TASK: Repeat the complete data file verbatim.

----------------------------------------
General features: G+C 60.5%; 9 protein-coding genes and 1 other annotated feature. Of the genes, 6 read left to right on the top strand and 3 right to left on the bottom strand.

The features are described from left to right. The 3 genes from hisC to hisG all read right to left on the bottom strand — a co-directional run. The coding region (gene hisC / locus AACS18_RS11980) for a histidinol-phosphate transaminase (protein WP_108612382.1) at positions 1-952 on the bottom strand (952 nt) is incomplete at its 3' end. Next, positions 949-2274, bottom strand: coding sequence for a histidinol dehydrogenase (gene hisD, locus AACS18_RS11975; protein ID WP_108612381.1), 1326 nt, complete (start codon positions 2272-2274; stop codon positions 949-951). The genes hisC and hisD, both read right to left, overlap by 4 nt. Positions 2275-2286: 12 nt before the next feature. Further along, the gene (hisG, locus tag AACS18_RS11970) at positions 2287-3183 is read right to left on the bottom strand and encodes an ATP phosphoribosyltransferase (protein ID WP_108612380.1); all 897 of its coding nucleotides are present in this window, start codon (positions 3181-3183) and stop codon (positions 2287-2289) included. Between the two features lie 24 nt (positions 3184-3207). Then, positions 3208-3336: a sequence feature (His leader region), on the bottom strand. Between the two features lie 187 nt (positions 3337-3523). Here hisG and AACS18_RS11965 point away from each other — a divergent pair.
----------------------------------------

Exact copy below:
General features: G+C 60.5%; 9 protein-coding genes and 1 other annotated feature. Of the genes, 6 read left to right on the top strand and 3 right to left on the bottom strand.

The features are described from left to right. The 3 genes from hisC to hisG all read right to left on the bottom strand — a co-directional run. The coding region (gene hisC / locus AACS18_RS11980) for a histidinol-phosphate transaminase (protein WP_108612382.1) at positions 1-952 on the bottom strand (952 nt) is incomplete at its 3' end. Next, positions 949-2274, bottom strand: coding sequence for a histidinol dehydrogenase (gene hisD, locus AACS18_RS11975; protein ID WP_108612381.1), 1326 nt, complete (start codon positions 2272-2274; stop codon positions 949-951). The genes hisC and hisD, both read right to left, overlap by 4 nt. Positions 2275-2286: 12 nt before the next feature. Further along, the gene (hisG, locus tag AACS18_RS11970) at positions 2287-3183 is read right to left on the bottom strand and encodes an ATP phosphoribosyltransferase (protein ID WP_108612380.1); all 897 of its coding nucleotides are present in this window, start codon (positions 3181-3183) and stop codon (positions 2287-2289) included. Between the two features lie 24 nt (positions 3184-3207). Then, positions 3208-3336: a sequence feature (His leader region), on the bottom strand. Between the two features lie 187 nt (positions 3337-3523). Here hisG and AACS18_RS11965 point away from each other — a divergent pair.